3 Important steps to reconceiving your dissertation as a book

Early career academics and newly minted PhDs in the humanities and social sciences often want to turn their dissertation into a book. While this is a laudable goal, it is important to keep in mind that university presses seldom publish unrevised or lightly revised dissertations. Instead, they seek books that grow out of dissertation projects and are substantially more developed. Margaret Puskar-Pasewicz’s TAA webinar offered terrific advice about the big picture of moving from dissertation to book. TAA members can review her webinar for an overview of the whole process.

Where most writers get stuck, I’ve found in my work coaching academics for the past decade, is in the early stage of reconceiving their project. Taking the following three steps can help you shake off the familiar old conception of your work that you’ve lived with for years and chart a new map for a truly book-worthy project.

Most useful textbook and academic posts of the week: February 28, 2020

Are you determined to succeed? At the end of the day, are you satisfied with your results? George Lorimer once said, “You’ve got to get up every morning with determination if you’re going to go to bed with satisfaction.” So what are you determined to do with your textbook and academic writing?

This week’s collection of articles from around the web includes discussion on the future of scholarly communication, how to get published, and an approach to teaching writing that works. It also includes ideas for experimenting and playing with data, looking at different aspects of the same problem, and funding research and innovation through open science efforts.

What all of these ideas, innovations, and results have in common is the determination of one or more individuals to bring an idea to fruition and share it with others. As you approach your writing projects this week, start each day with determination and end them with satisfaction. Happy writing!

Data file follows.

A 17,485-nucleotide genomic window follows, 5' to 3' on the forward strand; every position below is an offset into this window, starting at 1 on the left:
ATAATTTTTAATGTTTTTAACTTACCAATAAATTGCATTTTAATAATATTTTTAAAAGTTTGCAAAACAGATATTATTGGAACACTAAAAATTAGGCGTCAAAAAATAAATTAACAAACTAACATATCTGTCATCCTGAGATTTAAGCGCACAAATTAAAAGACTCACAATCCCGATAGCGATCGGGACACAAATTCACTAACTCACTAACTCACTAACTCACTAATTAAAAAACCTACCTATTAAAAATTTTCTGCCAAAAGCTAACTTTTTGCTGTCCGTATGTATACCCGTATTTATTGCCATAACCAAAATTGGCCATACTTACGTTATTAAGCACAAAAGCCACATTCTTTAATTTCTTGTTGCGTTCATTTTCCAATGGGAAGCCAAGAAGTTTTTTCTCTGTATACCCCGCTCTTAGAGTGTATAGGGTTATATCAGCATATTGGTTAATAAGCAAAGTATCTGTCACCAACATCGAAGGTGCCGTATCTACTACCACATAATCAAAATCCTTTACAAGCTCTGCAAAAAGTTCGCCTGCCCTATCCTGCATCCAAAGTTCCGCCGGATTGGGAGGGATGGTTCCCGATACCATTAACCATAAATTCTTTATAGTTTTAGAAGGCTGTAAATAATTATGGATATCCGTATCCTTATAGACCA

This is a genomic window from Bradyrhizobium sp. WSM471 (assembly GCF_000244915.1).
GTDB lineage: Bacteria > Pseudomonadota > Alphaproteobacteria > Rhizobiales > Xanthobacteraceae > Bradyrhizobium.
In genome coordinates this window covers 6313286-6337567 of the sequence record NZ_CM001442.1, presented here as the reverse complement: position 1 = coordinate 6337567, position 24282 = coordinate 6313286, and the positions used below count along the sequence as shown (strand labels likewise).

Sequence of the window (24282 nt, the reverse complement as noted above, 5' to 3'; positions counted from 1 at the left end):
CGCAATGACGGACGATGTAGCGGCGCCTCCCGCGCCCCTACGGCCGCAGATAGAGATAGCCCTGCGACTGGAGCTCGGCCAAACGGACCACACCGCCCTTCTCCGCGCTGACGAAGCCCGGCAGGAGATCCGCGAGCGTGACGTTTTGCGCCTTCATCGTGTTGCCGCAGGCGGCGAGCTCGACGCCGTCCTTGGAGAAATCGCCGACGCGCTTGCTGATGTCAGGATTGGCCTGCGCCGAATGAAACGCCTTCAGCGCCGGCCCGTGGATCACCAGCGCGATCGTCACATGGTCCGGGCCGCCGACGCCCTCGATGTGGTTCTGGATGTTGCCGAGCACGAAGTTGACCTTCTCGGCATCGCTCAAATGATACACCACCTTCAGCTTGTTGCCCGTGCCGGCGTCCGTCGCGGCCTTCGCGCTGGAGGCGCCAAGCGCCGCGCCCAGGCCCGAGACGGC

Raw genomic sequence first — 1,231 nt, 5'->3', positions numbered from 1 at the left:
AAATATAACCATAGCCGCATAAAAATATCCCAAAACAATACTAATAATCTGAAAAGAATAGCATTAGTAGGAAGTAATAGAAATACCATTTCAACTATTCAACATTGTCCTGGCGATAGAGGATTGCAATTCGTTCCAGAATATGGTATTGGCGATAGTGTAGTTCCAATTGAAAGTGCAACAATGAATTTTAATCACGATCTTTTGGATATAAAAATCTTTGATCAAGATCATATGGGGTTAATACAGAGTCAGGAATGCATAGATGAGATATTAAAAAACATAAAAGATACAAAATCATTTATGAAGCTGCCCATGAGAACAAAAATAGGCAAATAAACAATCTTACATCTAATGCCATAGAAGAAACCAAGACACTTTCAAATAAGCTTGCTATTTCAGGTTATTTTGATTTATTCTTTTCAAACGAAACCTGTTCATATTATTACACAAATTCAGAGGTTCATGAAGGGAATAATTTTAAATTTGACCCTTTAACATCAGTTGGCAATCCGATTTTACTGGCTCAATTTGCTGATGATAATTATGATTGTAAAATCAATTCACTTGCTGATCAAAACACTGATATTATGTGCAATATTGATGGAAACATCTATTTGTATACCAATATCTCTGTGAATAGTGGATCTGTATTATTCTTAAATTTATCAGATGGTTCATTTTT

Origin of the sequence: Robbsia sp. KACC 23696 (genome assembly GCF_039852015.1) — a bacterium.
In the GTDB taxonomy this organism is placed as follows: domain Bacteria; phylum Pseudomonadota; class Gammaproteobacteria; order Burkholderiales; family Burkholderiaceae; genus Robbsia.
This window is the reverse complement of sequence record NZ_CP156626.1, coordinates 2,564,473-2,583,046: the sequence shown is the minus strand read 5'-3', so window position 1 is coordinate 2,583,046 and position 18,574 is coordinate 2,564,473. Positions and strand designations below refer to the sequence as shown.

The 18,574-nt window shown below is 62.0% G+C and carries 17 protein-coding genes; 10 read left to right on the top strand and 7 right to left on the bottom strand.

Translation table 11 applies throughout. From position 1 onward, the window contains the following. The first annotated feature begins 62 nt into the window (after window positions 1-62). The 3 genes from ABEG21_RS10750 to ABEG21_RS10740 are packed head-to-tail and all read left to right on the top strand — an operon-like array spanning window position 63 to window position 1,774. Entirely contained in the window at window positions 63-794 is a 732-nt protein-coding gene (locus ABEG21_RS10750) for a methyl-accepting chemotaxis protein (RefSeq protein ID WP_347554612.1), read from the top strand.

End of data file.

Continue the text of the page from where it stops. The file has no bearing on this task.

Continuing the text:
TAA announces 2020 Textbook Award winners

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Textbook pedagogy: Improving chapter summaries encourages collaborative learning

In my field, human anatomy and physiology (A&P), like many others, it is customary to end each textbook chapter with a concept review and self-testing exercises. For the first five editions of my Anatomy & Physiology—The Unity of Form and Function, I titled my end-of-chapter feature “Chapter Review” and its first section, “Review of Key Concepts.” I followed the traditional practice of summarizing the chapter in short declarative sentences like these:

  • Microvilli are short surface extensions of the plasma membrane that increase a cell’s surface area. They are especially well developed on absorptive cells, as in the kidney and small intestine. On some cells, they play a sensory role.
  • Parathyroid hormone is secreted by the parathyroid glands in response to hypocalcemia. It raises blood Ca2+ levels by indirectly stimulating osteoclasts, inhibiting osteoblasts, promoting calcitriol synthesis, and promoting Ca2+ conservation by the kidneys.

TAA’s 2020 Conference General Sessions Preview

Early registration is now open for TAA’s 33rd Annual Textbook & Academic Authoring Conference in San Diego, CA this June! This event is always an incredible opportunity to network with authors from a variety of disciplines and to learn about the latest trends, best practices, and industry changes.

Textbook and academic authors have four 60-minute general track sessions and one 90-minute double session on alternative publishing options including online course materials, supplements, and working with small publishers to choose from in addition to the offerings in academic or textbook specific tracks in this year’s program. A complete overview of the General Track sessions is below.

Most useful textbook and academic posts of the week: February 21, 2020

This week’s collection of articles from around the web contains a variety of topics important to academic authors and researchers. Many of these topics question our personal actions and beliefs as well as the effect of our actions on others with whom we interact.

We begin with personal issues of adapting core skills and the emotional cost of asking for something in academia. We then explore intercultural research, IRB regulations, the place of animals in academic life, and thanking anonymous reviewers. Finally, we close with some broader issues including research assessment reform, indigenous research methodologies, discrimination, and pure publish agreements.

As you research, write, and collaborate with others this week, pay close attention to your own belief systems and the interactions you have with others in your academic circle. What are you saying about your values in both action and written word? Happy writing!